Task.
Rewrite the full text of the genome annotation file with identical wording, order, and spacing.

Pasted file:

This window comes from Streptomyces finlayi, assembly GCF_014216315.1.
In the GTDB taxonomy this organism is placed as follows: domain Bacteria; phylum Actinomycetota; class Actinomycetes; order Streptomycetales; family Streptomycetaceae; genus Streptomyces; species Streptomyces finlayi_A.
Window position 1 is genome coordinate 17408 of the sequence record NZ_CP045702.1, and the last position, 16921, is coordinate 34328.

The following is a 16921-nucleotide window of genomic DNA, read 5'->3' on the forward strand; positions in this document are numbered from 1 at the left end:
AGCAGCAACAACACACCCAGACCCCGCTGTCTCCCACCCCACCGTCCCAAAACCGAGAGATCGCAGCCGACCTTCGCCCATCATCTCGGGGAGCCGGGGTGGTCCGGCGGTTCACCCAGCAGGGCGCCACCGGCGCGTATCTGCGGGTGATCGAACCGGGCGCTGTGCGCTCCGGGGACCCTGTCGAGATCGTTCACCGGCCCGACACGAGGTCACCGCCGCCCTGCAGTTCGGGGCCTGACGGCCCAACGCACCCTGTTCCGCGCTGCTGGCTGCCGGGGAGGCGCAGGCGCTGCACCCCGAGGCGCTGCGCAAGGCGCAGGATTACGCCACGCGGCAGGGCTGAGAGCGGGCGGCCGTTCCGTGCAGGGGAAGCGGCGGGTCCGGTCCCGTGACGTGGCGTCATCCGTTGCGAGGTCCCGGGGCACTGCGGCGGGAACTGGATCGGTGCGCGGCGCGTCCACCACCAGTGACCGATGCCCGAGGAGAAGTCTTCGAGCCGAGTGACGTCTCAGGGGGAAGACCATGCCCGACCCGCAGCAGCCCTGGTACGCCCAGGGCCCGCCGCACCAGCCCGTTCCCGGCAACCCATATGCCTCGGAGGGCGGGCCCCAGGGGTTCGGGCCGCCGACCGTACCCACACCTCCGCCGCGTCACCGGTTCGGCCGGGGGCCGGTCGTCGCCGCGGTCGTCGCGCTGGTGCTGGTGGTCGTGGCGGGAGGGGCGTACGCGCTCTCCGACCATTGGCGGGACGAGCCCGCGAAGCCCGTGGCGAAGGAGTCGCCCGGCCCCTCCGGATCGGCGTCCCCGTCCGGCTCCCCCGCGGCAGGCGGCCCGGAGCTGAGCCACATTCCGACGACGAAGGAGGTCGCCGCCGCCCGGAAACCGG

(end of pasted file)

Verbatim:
This window comes from Streptomyces finlayi, assembly GCF_014216315.1.
In the GTDB taxonomy this organism is placed as follows: domain Bacteria; phylum Actinomycetota; class Actinomycetes; order Streptomycetales; family Streptomycetaceae; genus Streptomyces; species Streptomyces finlayi_A.
Window position 1 is genome coordinate 17408 of the sequence record NZ_CP045702.1, and the last position, 16921, is coordinate 34328.

The following is a 16921-nucleotide window of genomic DNA, read 5'->3' on the forward strand; positions in this document are numbered from 1 at the left end:
AGCAGCAACAACACACCCAGACCCCGCTGTCTCCCACCCCACCGTCCCAAAACCGAGAGATCGCAGCCGACCTTCGCCCATCATCTCGGGGAGCCGGGGTGGTCCGGCGGTTCACCCAGCAGGGCGCCACCGGCGCGTATCTGCGGGTGATCGAACCGGGCGCTGTGCGCTCCGGGGACCCTGTCGAGATCGTTCACCGGCCCGACACGAGGTCACCGCCGCCCTGCAGTTCGGGGCCTGACGGCCCAACGCACCCTGTTCCGCGCTGCTGGCTGCCGGGGAGGCGCAGGCGCTGCACCCCGAGGCGCTGCGCAAGGCGCAGGATTACGCCACGCGGCAGGGCTGAGAGCGGGCGGCCGTTCCGTGCAGGGGAAGCGGCGGGTCCGGTCCCGTGACGTGGCGTCATCCGTTGCGAGGTCCCGGGGCACTGCGGCGGGAACTGGATCGGTGCGCGGCGCGTCCACCACCAGTGACCGATGCCCGAGGAGAAGTCTTCGAGCCGAGTGACGTCTCAGGGGGAAGACCATGCCCGACCCGCAGCAGCCCTGGTACGCCCAGGGCCCGCCGCACCAGCCCGTTCCCGGCAACCCATATGCCTCGGAGGGCGGGCCCCAGGGGTTCGGGCCGCCGACCGTACCCACACCTCCGCCGCGTCACCGGTTCGGCCGGGGGCCGGTCGTCGCCGCGGTCGTCGCGCTGGTGCTGGTGGTCGTGGCGGGAGGGGCGTACGCGCTCTCCGACCATTGGCGGGACGAGCCCGCGAAGCCCGTGGCGAAGGAGTCGCCCGGCCCCTCCGGATCGGCGTCCCCGTCCGGCTCCCCCGCGGCAGGCGGCCCGGAGCTGAGCCACATTCCGACGACGAAGGAGGTCGCCGCCGCCCGGAAACCGG